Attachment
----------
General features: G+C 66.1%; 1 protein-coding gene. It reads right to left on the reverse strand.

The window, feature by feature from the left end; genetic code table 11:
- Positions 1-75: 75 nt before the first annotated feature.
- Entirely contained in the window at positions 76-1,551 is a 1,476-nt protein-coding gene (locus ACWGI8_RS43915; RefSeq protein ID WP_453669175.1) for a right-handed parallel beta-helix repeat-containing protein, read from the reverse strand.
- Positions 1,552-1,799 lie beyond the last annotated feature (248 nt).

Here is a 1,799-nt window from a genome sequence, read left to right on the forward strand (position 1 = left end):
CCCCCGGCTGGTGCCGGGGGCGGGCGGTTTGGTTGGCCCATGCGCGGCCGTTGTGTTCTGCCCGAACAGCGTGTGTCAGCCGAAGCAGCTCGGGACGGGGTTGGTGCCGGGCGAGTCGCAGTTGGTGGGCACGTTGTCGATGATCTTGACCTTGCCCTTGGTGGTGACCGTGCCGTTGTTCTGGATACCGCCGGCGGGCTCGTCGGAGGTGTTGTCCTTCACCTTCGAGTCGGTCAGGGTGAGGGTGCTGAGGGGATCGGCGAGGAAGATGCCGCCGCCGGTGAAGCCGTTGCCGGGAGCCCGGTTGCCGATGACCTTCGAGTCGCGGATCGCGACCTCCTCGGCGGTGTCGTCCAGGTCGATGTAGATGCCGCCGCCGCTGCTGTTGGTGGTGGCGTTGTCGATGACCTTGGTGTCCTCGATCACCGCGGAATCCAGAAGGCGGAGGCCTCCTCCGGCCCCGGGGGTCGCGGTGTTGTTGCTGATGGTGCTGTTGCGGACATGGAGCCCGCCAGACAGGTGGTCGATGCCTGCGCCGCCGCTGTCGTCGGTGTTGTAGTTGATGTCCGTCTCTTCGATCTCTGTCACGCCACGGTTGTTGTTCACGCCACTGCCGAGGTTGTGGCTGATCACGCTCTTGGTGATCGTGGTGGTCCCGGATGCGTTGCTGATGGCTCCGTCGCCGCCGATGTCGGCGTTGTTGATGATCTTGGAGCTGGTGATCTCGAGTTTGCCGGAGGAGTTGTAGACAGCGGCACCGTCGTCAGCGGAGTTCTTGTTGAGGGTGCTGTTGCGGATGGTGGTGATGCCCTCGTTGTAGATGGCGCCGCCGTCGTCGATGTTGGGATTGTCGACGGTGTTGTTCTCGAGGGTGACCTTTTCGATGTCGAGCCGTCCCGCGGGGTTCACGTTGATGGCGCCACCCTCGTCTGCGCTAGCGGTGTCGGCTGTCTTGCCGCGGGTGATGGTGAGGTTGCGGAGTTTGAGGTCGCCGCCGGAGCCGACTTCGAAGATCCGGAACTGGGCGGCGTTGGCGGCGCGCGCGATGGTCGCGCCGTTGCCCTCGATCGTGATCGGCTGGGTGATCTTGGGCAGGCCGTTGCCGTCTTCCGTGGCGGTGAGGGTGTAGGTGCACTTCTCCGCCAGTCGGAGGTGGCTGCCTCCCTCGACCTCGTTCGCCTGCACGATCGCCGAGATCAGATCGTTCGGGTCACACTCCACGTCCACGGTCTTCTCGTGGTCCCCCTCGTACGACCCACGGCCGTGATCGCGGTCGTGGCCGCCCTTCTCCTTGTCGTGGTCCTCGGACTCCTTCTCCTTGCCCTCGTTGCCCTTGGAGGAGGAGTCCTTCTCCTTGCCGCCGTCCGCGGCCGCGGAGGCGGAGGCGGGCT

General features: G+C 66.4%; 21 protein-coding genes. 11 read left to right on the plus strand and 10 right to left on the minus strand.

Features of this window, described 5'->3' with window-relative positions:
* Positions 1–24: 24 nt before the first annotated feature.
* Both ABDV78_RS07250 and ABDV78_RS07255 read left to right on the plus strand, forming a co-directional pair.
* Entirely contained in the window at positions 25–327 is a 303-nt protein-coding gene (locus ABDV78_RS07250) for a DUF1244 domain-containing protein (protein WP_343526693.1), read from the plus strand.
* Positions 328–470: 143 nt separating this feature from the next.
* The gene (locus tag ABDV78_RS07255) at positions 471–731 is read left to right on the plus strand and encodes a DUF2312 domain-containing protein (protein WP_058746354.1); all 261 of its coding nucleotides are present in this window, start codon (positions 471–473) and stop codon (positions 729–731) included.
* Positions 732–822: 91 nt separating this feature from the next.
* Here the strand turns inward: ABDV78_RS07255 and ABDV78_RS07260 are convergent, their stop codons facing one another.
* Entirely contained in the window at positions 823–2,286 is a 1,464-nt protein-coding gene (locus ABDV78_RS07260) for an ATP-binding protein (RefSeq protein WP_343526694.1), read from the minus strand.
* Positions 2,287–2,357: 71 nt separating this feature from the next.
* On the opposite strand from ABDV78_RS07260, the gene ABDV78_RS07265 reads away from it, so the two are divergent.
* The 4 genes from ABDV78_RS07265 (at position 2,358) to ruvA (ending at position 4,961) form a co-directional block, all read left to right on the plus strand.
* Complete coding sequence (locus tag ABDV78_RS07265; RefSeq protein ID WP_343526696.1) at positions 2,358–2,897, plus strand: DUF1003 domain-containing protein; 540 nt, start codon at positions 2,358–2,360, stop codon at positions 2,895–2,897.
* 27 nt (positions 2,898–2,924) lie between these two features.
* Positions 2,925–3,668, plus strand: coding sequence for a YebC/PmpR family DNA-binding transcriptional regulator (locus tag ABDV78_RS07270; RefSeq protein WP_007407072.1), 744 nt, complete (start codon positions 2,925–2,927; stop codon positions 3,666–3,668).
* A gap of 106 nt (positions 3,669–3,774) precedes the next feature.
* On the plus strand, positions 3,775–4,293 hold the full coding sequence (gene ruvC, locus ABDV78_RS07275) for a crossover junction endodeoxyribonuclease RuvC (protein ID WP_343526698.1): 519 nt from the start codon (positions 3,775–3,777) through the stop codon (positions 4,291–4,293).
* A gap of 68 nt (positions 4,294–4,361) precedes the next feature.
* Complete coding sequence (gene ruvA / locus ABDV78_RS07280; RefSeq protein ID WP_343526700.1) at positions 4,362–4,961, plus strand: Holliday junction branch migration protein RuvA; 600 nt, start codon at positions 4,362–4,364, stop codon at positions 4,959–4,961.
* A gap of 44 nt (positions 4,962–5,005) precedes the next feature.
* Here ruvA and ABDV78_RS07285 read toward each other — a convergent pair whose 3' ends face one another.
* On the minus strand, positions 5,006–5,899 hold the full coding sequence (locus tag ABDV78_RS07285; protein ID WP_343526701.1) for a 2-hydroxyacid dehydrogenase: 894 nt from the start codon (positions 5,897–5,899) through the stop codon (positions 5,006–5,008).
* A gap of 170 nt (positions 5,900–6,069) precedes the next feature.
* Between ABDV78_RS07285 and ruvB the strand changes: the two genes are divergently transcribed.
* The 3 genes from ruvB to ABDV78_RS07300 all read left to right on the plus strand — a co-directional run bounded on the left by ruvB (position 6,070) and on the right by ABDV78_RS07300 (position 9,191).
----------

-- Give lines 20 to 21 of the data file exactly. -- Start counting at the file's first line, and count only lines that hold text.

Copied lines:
* The 4 genes from ABDV78_RS07265 (at position 2,358) to ruvA (ending at position 4,961) form a co-directional block, all read left to right on the plus strand.
* Complete coding sequence (locus tag ABDV78_RS07265; RefSeq protein ID WP_343526696.1) at positions 2,358–2,897, plus strand: DUF1003 domain-containing protein; 540 nt, start codon at positions 2,358–2,360, stop codon at positions 2,895–2,897.